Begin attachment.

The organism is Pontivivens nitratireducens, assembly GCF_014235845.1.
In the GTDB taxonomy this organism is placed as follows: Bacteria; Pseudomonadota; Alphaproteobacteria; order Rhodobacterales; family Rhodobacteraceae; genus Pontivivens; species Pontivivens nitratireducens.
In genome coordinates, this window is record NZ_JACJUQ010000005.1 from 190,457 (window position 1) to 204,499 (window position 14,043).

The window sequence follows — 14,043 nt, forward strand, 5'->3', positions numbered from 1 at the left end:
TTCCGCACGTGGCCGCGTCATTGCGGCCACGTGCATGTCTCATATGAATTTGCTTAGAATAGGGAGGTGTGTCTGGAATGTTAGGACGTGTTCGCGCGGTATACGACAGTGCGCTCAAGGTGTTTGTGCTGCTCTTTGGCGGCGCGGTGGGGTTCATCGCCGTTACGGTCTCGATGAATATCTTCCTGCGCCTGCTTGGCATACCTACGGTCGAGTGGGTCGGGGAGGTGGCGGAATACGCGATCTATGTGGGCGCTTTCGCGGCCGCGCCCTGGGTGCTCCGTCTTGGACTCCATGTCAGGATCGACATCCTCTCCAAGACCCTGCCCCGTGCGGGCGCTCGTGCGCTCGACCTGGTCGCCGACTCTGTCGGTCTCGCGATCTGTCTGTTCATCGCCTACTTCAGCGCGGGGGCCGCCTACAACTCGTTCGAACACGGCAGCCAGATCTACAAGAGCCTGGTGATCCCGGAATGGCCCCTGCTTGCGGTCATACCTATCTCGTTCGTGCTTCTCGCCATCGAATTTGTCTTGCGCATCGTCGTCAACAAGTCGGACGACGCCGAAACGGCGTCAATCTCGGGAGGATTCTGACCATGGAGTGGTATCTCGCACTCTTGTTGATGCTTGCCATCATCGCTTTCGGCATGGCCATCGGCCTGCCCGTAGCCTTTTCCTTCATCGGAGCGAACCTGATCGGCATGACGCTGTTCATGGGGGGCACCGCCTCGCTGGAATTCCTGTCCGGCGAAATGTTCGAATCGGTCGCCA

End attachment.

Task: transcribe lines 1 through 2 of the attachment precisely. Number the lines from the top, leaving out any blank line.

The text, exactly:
The organism is Pontivivens nitratireducens, assembly GCF_014235845.1.
In the GTDB taxonomy this organism is placed as follows: Bacteria; Pseudomonadota; Alphaproteobacteria; order Rhodobacterales; family Rhodobacteraceae; genus Pontivivens; species Pontivivens nitratireducens.